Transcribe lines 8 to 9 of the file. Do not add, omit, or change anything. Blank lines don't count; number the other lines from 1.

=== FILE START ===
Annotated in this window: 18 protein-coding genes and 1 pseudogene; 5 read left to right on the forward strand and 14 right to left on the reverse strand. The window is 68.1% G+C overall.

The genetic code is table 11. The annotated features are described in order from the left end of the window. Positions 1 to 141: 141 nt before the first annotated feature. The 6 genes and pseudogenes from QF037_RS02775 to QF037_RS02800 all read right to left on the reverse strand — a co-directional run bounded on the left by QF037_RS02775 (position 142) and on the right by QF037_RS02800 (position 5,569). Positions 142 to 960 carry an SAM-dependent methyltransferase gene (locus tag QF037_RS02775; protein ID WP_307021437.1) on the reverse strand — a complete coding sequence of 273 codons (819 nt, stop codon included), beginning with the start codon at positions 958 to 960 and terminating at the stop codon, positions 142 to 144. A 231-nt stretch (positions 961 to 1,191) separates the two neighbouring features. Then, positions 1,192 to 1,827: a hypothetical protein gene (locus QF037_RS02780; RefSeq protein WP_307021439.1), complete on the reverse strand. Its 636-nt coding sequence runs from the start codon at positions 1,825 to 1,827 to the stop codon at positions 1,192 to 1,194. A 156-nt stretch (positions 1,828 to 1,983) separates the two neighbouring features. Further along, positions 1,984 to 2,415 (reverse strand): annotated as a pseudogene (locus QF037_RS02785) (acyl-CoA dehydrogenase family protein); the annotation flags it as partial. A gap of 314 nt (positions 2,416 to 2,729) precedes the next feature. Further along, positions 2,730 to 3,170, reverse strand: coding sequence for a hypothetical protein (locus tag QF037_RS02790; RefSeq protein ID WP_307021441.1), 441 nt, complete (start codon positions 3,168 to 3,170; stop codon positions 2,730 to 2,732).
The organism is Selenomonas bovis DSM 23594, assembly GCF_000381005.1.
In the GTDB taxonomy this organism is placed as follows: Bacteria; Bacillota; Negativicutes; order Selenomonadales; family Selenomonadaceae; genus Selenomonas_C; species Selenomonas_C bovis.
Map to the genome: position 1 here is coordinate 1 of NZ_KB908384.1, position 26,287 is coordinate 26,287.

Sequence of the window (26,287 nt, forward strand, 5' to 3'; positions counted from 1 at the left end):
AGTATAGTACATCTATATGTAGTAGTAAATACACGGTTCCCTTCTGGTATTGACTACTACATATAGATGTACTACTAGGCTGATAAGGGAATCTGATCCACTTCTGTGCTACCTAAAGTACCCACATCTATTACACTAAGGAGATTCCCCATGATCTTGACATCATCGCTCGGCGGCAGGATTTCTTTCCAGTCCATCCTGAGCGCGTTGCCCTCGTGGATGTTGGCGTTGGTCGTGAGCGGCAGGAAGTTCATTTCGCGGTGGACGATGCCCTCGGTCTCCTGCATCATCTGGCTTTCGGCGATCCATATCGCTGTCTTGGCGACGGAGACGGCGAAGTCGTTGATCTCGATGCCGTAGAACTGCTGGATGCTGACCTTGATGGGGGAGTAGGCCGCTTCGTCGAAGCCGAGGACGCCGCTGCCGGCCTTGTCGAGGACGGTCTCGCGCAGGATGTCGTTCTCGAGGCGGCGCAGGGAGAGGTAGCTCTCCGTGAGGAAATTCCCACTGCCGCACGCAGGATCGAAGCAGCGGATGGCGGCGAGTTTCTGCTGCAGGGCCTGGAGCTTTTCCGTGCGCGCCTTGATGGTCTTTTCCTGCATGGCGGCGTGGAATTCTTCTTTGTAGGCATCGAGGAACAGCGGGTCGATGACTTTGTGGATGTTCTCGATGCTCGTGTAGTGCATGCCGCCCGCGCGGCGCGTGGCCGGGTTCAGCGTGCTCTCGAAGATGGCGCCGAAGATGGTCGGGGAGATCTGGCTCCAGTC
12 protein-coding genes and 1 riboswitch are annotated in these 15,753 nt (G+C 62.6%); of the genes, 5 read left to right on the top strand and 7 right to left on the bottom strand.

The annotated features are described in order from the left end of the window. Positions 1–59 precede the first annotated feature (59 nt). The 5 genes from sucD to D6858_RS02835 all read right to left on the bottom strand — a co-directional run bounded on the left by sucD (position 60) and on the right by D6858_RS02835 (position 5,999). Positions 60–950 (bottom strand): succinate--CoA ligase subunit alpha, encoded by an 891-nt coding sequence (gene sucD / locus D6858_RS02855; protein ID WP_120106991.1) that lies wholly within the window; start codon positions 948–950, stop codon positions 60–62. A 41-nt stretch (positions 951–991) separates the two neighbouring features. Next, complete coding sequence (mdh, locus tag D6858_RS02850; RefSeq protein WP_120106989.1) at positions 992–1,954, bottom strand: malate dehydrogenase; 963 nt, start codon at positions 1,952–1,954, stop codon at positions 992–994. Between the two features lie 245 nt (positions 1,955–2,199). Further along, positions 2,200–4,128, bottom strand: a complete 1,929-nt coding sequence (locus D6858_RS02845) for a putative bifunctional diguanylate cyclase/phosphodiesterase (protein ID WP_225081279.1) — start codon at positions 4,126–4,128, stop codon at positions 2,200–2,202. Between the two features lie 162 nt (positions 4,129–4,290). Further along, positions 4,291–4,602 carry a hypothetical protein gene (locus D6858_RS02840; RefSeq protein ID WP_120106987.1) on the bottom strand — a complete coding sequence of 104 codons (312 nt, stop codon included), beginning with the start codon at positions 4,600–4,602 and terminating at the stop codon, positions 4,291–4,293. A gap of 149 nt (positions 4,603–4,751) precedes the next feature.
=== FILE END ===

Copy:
12 protein-coding genes and 1 riboswitch are annotated in these 15,753 nt (G+C 62.6%); of the genes, 5 read left to right on the top strand and 7 right to left on the bottom strand.

The annotated features are described in order from the left end of the window. Positions 1–59 precede the first annotated feature (59 nt). The 5 genes from sucD to D6858_RS02835 all read right to left on the bottom strand — a co-directional run bounded on the left by sucD (position 60) and on the right by D6858_RS02835 (position 5,999). Positions 60–950 (bottom strand): succinate--CoA ligase subunit alpha, encoded by an 891-nt coding sequence (gene sucD / locus D6858_RS02855; protein ID WP_120106991.1) that lies wholly within the window; start codon positions 948–950, stop codon positions 60–62. A 41-nt stretch (positions 951–991) separates the two neighbouring features. Next, complete coding sequence (mdh, locus tag D6858_RS02850; RefSeq protein WP_120106989.1) at positions 992–1,954, bottom strand: malate dehydrogenase; 963 nt, start codon at positions 1,952–1,954, stop codon at positions 992–994. Between the two features lie 245 nt (positions 1,955–2,199). Further along, positions 2,200–4,128, bottom strand: a complete 1,929-nt coding sequence (locus D6858_RS02845) for a putative bifunctional diguanylate cyclase/phosphodiesterase (protein ID WP_225081279.1) — start codon at positions 4,126–4,128, stop codon at positions 2,200–2,202. Between the two features lie 162 nt (positions 4,129–4,290). Further along, positions 4,291–4,602 carry a hypothetical protein gene (locus D6858_RS02840; RefSeq protein ID WP_120106987.1) on the bottom strand — a complete coding sequence of 104 codons (312 nt, stop codon included), beginning with the start codon at positions 4,600–4,602 and terminating at the stop codon, positions 4,291–4,293. A gap of 149 nt (positions 4,603–4,751) precedes the next feature.